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Rotations in Guatemala: Students Making A Big Difference in a Small Country

Rotations in Guatemala: Students Making A Big Difference in a Small Country


Gabi Revis, from Rockford IL,  is one of several dental students at UIC who have  expanded their horizons through international rotations offered at UIC. She and two other students recently returned from a rotation serving patients in the rural highlands of Guatemala.

“As someone who is going into public health practice in the US, I found the international rotation experience invaluable for managing the complex, underserved patient, said Revis. “I got the opportunity to treat children and adults who have never even seen a dentist before. I now have a new sense of pride and faith in our profession and in our power as clinicians to heal.”

Gabi is a recent DMD graduate of the College of Dentistry and is also pursuing a Masters of Public Health in the UIC School of Public Health. Revis was also a fellow in the Chicago Area Albert Schweitzer Fellowship Program, which provides yearlong fellowships to graduate health students pursuing public service passion projects.


video-play65.png   UIC College of Dentistry D4 Rotations, Guatemala 2018

Video by Gabi Revis



Dental Student International Rotations

Through partnerships with various community health centers in the US and international locations including China, Tanzania and Guatemala, UIC's Division of Prevention and Public Health Services  in the College of Dentistry sends dental students to treat patients in far off locales who lack access to even the most basic dental care most people here take for granted. The specialized curriculum includes up to 16 weeks spent in an extramural rotation serving a diverse breadth of patients, young and old. Students may opt for the 4 week rotation in Guatemala or one of the other sites outside the US.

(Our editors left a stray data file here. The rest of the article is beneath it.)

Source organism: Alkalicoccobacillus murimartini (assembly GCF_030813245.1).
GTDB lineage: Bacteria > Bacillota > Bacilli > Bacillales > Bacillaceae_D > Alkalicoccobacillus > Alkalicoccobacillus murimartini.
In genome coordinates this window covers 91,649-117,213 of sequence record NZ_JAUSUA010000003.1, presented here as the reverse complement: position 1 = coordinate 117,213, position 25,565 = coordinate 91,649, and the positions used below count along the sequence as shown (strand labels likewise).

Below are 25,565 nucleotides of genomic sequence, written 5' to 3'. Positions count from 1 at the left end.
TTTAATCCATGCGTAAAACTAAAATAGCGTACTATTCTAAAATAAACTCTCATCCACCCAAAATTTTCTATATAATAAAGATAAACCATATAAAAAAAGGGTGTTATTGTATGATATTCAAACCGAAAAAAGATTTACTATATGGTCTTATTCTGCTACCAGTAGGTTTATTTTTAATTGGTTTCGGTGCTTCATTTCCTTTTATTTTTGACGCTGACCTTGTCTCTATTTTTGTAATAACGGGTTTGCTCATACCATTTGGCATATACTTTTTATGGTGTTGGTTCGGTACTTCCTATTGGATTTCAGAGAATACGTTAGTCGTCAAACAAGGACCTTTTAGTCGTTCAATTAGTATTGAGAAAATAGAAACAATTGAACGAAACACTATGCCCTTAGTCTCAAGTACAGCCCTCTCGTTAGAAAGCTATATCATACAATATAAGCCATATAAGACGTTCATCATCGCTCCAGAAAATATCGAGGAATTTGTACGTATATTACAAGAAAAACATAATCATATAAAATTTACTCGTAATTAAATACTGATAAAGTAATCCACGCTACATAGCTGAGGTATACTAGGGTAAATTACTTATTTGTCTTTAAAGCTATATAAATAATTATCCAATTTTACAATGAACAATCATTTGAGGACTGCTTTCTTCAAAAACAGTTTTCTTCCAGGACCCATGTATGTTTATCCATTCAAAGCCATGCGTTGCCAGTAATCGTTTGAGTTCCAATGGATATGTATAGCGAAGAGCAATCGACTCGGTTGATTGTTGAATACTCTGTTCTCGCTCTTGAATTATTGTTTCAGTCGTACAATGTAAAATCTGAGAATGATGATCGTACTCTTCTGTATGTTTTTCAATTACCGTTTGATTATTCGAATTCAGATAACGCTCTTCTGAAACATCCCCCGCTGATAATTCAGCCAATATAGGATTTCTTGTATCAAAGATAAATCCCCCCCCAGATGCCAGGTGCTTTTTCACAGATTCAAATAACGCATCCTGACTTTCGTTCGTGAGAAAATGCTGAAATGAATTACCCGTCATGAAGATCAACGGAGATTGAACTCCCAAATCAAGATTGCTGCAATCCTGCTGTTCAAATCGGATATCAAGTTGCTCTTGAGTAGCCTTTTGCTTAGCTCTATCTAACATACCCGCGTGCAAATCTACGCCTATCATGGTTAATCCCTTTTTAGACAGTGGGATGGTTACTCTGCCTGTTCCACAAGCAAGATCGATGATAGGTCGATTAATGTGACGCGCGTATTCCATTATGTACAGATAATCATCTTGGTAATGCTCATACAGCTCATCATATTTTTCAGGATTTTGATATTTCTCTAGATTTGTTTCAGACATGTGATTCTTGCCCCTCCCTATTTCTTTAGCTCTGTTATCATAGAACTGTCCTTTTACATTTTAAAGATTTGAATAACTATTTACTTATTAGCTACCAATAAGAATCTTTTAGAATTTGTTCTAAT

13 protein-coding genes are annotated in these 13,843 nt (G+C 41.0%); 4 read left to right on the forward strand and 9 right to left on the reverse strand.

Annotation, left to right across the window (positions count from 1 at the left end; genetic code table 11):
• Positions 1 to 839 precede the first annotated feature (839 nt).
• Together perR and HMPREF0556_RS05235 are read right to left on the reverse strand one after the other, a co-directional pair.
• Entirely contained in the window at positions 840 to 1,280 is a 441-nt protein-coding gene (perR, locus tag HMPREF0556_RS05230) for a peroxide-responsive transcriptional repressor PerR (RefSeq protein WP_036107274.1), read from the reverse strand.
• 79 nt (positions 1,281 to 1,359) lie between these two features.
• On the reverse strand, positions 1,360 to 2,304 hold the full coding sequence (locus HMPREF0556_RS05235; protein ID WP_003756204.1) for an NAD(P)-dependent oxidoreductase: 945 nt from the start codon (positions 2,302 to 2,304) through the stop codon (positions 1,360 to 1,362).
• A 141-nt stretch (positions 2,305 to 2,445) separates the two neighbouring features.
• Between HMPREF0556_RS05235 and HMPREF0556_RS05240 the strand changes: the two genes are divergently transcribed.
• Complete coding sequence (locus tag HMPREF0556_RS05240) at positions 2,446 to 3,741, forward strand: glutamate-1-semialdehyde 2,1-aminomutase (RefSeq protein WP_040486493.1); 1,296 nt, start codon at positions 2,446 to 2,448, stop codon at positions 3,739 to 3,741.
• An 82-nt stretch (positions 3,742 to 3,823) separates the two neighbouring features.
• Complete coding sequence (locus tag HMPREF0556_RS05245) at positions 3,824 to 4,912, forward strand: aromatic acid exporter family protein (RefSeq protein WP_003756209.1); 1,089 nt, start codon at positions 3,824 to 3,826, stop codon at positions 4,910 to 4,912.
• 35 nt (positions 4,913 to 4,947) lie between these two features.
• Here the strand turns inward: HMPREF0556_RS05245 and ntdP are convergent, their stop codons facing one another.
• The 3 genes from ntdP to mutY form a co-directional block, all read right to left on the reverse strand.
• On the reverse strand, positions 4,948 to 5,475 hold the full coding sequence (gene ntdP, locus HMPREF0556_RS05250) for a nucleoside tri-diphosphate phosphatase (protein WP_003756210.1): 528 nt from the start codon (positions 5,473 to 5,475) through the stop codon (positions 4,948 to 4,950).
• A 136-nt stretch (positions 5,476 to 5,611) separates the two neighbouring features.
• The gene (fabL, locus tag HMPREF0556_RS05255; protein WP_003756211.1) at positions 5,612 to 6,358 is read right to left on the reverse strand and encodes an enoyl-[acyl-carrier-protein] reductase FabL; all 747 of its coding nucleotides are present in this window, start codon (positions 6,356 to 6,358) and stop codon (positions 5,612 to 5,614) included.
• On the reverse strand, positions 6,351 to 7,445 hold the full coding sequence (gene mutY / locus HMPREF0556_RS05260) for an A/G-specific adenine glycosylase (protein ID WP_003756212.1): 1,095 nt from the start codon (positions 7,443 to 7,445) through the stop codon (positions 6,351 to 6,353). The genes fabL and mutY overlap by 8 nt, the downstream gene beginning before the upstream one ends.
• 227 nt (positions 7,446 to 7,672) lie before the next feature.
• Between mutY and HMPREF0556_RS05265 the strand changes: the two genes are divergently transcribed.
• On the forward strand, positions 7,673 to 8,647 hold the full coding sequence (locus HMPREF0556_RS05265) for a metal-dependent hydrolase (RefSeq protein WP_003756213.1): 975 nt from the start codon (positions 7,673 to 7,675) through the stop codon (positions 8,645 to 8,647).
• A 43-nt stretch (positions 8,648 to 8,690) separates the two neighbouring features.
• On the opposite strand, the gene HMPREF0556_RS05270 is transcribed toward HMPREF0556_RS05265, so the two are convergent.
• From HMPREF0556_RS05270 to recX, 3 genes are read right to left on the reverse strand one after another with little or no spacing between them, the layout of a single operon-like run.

Since 2008, UIC has sent 24 students to Guatemala, who have collectively treated over 1,600 patients - mostly children – while also screening hundreds more for care needs.

“Each of these rotations offers different experiences for engagement in communities, and provides opportunities for students to deliver culturally-competent care to diverse and underserved populations,” said Dr. Caswell Evans, Associate Dean for Prevention and Public Health Sciences, at the UIC College of Dentistry. "The course specifically prepares these future health professionals to address the still prevalant issues of access to care, health disparities and social justice," add Dr. Evans. "These are topics not often considered in dentistry," he adds, "yet, in Guatemala, the students get an intense and unfiltered exposure to these factors."